9. Januar 2020
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An important CJEU ruling could mean that copyright protection is available for a broader range of designs than is presently the case. Under the Copyright Directive (2001/29/EC), as interpreted by a number of CJEU cases starting with Infopaq in 2009, for copyright to subsist in a "work", it must be original, meaning that it must represent the author's own intellectual creation, and it must be an expression of that intellectual creation. There is no requirement for the work to have aesthetic value.
Despite this, a number of EU Member States provide that copyright only subsists or is enforceable in designs if they are aesthetic or "works of art". In the UK, for example, designers are limited in their ability to enforce copyright in designs for the shape or configuration of three-dimensional articles except where the design is for an artistic work, typeface or any surface decoration component (section 51 Copyright, Designs and Patents Act 1988 (CDPA)). Without such a provision, copyright in drawings could be used to protect three-dimensional articles such as car exhausts which do not themselves qualify for copyright.
The protection of the shape and configuration of three-dimensional articles raises questions under IP law because there are a number of different types of IP right which could be used to protect them, including copyright, design rights and trade marks. Should any of these rights take precedence such that the others fall away, or can they all apply cumulatively with different criteria for their subsistence and term of protection?
The CJEU's ruling makes clear that design right and copyright protections are cumulative and that the only requirements for copyright to subsist are that the design represents the author's own intellectual creation and that it is an expression of such a creation. Separate, aesthetic, considerations are not relevant. This might open the way for an attack on any national provisions – such as section 51 CDPA – which seek to limit copyright protection for more functional designs. However, it seems unlikely that any such attack could take place quickly enough for it to be effective prior to the expiry of the Brexit transition period. Thereafter, the UK government would have to legislate to repeal or amend section 51 CDPA, which also seems unlikely.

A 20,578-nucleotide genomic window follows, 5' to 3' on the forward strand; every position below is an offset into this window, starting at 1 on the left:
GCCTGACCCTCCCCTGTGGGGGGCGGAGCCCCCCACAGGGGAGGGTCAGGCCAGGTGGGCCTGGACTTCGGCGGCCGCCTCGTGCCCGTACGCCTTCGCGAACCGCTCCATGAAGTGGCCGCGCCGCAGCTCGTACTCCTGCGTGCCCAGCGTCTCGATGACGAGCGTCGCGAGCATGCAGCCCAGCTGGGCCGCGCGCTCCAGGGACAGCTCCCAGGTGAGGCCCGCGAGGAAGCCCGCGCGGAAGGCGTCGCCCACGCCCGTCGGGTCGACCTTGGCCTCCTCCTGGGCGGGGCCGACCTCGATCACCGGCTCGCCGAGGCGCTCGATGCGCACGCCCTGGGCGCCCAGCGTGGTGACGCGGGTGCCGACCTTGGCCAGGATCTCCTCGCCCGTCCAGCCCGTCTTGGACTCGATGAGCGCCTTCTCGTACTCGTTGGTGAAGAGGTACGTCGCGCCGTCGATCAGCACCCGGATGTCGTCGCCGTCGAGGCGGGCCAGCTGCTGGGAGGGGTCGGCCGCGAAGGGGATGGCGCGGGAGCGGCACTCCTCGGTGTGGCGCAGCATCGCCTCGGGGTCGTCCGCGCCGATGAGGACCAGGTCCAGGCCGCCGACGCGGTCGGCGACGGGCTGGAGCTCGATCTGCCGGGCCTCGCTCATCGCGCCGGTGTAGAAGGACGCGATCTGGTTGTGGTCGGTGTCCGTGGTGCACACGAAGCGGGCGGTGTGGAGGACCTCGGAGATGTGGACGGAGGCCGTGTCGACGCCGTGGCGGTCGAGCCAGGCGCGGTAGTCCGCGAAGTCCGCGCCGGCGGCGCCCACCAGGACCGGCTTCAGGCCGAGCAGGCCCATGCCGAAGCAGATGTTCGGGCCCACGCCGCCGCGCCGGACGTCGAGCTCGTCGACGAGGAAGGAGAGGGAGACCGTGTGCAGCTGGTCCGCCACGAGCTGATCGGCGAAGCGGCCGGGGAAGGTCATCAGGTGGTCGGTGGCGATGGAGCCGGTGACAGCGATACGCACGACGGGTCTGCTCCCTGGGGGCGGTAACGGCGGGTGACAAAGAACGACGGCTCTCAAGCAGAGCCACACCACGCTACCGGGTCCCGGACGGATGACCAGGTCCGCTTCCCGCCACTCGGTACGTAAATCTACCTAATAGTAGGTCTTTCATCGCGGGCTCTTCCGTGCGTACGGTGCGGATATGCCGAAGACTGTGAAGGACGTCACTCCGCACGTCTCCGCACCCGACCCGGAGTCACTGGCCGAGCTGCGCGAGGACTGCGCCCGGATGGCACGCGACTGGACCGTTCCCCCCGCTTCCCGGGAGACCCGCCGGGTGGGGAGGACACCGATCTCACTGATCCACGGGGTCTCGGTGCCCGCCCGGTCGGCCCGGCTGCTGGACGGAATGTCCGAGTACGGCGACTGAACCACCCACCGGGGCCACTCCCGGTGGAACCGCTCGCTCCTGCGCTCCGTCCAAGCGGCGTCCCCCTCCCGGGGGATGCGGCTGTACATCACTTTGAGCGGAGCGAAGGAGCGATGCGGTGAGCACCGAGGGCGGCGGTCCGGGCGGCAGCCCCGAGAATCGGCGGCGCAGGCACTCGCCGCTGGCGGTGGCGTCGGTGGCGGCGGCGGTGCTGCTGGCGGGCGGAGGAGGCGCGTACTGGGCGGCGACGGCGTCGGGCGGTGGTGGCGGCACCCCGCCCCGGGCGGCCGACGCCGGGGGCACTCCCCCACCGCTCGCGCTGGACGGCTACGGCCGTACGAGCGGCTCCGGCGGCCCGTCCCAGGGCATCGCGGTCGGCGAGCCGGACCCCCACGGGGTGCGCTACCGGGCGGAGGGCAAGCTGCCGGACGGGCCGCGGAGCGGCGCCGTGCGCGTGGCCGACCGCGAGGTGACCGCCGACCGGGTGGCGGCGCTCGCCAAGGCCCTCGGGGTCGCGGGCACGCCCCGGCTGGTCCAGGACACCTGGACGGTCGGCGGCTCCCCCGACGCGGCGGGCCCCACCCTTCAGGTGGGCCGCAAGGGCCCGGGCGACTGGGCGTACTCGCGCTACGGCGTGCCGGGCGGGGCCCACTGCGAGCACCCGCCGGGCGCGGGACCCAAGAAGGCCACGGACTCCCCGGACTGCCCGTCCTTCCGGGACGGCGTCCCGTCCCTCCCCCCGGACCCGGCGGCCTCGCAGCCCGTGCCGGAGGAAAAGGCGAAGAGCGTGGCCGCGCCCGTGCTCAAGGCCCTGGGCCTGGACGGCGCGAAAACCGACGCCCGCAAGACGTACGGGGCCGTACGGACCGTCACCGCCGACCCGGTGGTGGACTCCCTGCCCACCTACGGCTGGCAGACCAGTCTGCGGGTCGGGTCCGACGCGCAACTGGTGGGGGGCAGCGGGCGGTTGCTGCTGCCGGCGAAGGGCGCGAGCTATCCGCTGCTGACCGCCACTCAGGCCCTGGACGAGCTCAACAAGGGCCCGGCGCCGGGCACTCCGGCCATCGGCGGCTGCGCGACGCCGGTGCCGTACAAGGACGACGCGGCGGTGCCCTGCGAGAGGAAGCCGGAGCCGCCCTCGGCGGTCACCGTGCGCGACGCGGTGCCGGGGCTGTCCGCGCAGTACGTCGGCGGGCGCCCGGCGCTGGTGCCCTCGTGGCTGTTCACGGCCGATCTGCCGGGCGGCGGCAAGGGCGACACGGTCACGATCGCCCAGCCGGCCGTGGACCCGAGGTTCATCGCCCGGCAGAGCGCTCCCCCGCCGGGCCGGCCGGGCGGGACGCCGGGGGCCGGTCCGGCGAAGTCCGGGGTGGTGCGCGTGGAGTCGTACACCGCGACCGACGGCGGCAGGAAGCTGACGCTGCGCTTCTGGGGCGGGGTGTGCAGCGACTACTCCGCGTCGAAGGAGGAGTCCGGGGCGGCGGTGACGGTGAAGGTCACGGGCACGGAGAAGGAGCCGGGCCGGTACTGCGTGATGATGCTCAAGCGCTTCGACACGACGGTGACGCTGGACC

G-Star Raw sued Cofemel in Portugal for infringement of the copyright in G-Star's ARC brand jeans and ROWDY brand sweatshirts and t-shirts. Portuguese law only confers copyright protection on designs if, upon analysis of the artistic character and dominant trends in cultural and institutional circles, the design qualifies as an "artistic creation" or a "work of art". The question was whether G-Star's clothing met this criterion. The Portuguese appeal court referred two questions to the CJEU centring on whether EU law precludes Member States from providing that copyright only subsist in designs which generate an aesthetic visual effect.
The CJEU has previously considered the interplay between design right and copyright laws. In Flos (C-168/09), it ruled that EU law precludes Member States from denying copyright protection to designs that meet the requirements for copyright protection.
As a result, the UK repealed section 52 CDPA which limited the term of copyright protection to 25 years for artistic works (other than works of sculpture) which had been industrially manufactured. However, it did not repeal section 51 CDPA. A number of EU Member States – including the UK, Portugal, Italy and the Czech Republic – argued that the Flos and Infopaq decisions had to be read alongside Article 17 of the Directive on the legal protection of designs (98/71/EC) and Article 96(2) of the Community Design Regulation (6/2002). Both of these expressly provide that the extent of, and conditions for, cumulative protection are to be determined by each Member State.
The CJEU held that:
The ruling calls into question any provisions of EU Member State national law – including section 51 CDPA – which seek to impose a different test for originality on designs. This could have significant implications for designers across the EU, potentially meaning that the much longer term of copyright protection is available for even functional designs.
However, designers would still have to show that a particular design meets the EU's test for originality, including that the design is not determined by technical features, and that there is expression of that originality (as opposed to just an idea). The ruling also casts further doubt on closed lists of works in which copyright subsists, including in the CDPA (artistic, literary, musical etc). While designers will welcome the decision, its impact in the UK might be limited.
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